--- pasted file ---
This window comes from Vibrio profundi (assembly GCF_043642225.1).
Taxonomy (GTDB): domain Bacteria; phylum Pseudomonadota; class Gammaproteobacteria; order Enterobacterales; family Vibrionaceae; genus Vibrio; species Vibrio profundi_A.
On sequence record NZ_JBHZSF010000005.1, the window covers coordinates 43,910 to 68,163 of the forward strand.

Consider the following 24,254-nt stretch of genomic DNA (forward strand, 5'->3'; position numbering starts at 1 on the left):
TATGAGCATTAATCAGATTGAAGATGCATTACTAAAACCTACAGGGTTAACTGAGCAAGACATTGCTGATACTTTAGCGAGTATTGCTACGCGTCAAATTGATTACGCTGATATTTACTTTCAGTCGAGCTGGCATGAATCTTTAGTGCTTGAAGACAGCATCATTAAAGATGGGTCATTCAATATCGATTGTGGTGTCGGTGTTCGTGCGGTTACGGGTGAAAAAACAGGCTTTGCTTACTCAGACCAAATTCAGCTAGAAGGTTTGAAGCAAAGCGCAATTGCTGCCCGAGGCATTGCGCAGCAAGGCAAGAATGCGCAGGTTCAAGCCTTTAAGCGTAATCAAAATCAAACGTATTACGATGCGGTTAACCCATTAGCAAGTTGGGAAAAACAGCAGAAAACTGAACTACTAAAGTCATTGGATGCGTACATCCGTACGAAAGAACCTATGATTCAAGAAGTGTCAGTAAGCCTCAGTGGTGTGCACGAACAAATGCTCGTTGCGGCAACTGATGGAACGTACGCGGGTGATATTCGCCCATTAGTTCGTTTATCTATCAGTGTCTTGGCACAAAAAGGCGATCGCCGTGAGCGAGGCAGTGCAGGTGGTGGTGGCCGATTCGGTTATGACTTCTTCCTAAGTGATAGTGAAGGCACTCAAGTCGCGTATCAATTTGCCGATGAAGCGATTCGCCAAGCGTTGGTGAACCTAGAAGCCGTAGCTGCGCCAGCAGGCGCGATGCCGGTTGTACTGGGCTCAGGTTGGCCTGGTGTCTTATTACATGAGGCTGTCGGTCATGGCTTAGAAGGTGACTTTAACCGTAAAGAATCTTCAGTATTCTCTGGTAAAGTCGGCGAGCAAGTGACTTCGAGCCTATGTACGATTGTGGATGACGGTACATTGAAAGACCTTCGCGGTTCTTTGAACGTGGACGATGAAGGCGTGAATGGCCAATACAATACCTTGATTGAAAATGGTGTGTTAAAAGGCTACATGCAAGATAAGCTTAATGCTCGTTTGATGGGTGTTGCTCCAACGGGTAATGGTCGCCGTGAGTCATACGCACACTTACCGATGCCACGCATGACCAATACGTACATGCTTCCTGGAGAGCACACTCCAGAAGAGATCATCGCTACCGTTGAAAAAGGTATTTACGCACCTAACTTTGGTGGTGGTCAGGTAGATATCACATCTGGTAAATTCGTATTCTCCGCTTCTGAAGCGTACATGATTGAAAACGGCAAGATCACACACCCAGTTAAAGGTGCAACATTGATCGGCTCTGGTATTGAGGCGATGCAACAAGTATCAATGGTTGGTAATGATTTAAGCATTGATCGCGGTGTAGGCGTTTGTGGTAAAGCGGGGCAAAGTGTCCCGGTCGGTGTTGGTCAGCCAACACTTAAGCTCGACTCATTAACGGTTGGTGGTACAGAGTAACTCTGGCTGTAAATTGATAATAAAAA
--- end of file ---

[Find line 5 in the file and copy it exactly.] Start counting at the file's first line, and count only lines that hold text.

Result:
TATGAGCATTAATCAGATTGAAGATGCATTACTAAAACCTACAGGGTTAACTGAGCAAGACATTGCTGATACTTTAGCGAGTATTGCTACGCGTCAAATTGATTACGCTGATATTTACTTTCAGTCGAGCTGGCATGAATCTTTAGTGCTTGAAGACAGCATCATTAAAGATGGGTCATTCAATATCGATTGTGGTGTCGGTGTTCGTGCGGTTACGGGTGAAAAAACAGGCTTTGCTTACTCAGACCAAATTCAGCTAGAAGGTTTGAAGCAAAGCGCAATTGCTGCCCGAGGCATTGCGCAGCAAGGCAAGAATGCGCAGGTTCAAGCCTTTAAGCGTAATCAAAATCAAACGTATTACGATGCGGTTAACCCATTAGCAAGTTGGGAAAAACAGCAGAAAACTGAACTACTAAAGTCATTGGATGCGTACATCCGTACGAAAGAACCTATGATTCAAGAAGTGTCAGTAAGCCTCAGTGGTGTGCACGAACAAATGCTCGTTGCGGCAACTGATGGAACGTACGCGGGTGATATTCGCCCATTAGTTCGTTTATCTATCAGTGTCTTGGCACAAAAAGGCGATCGCCGTGAGCGAGGCAGTGCAGGTGGTGGTGGCCGATTCGGTTATGACTTCTTCCTAAGTGATAGTGAAGGCACTCAAGTCGCGTATCAATTTGCCGATGAAGCGATTCGCCAAGCGTTGGTGAACCTAGAAGCCGTAGCTGCGCCAGCAGGCGCGATGCCGGTTGTACTGGGCTCAGGTTGGCCTGGTGTCTTATTACATGAGGCTGTCGGTCATGGCTTAGAAGGTGACTTTAACCGTAAAGAATCTTCAGTATTCTCTGGTAAAGTCGGCGAGCAAGTGACTTCGAGCCTATGTACGATTGTGGATGACGGTACATTGAAAGACCTTCGCGGTTCTTTGAACGTGGACGATGAAGGCGTGAATGGCCAATACAATACCTTGATTGAAAATGGTGTGTTAAAAGGCTACATGCAAGATAAGCTTAATGCTCGTTTGATGGGTGTTGCTCCAACGGGTAATGGTCGCCGTGAGTCATACGCACACTTACCGATGCCACGCATGACCAATACGTACATGCTTCCTGGAGAGCACACTCCAGAAGAGATCATCGCTACCGTTGAAAAAGGTATTTACGCACCTAACTTTGGTGGTGGTCAGGTAGATATCACATCTGGTAAATTCGTATTCTCCGCTTCTGAAGCGTACATGATTGAAAACGGCAAGATCACACACCCAGTTAAAGGTGCAACATTGATCGGCTCTGGTATTGAGGCGATGCAACAAGTATCAATGGTTGGTAATGATTTAAGCATTGATCGCGGTGTAGGCGTTTGTGGTAAAGCGGGGCAAAGTGTCCCGGTCGGTGTTGGTCAGCCAACACTTAAGCTCGACTCATTAACGGTTGGTGGTACAGAGTAACTCTGGCTGTAAATTGATAATAAAAA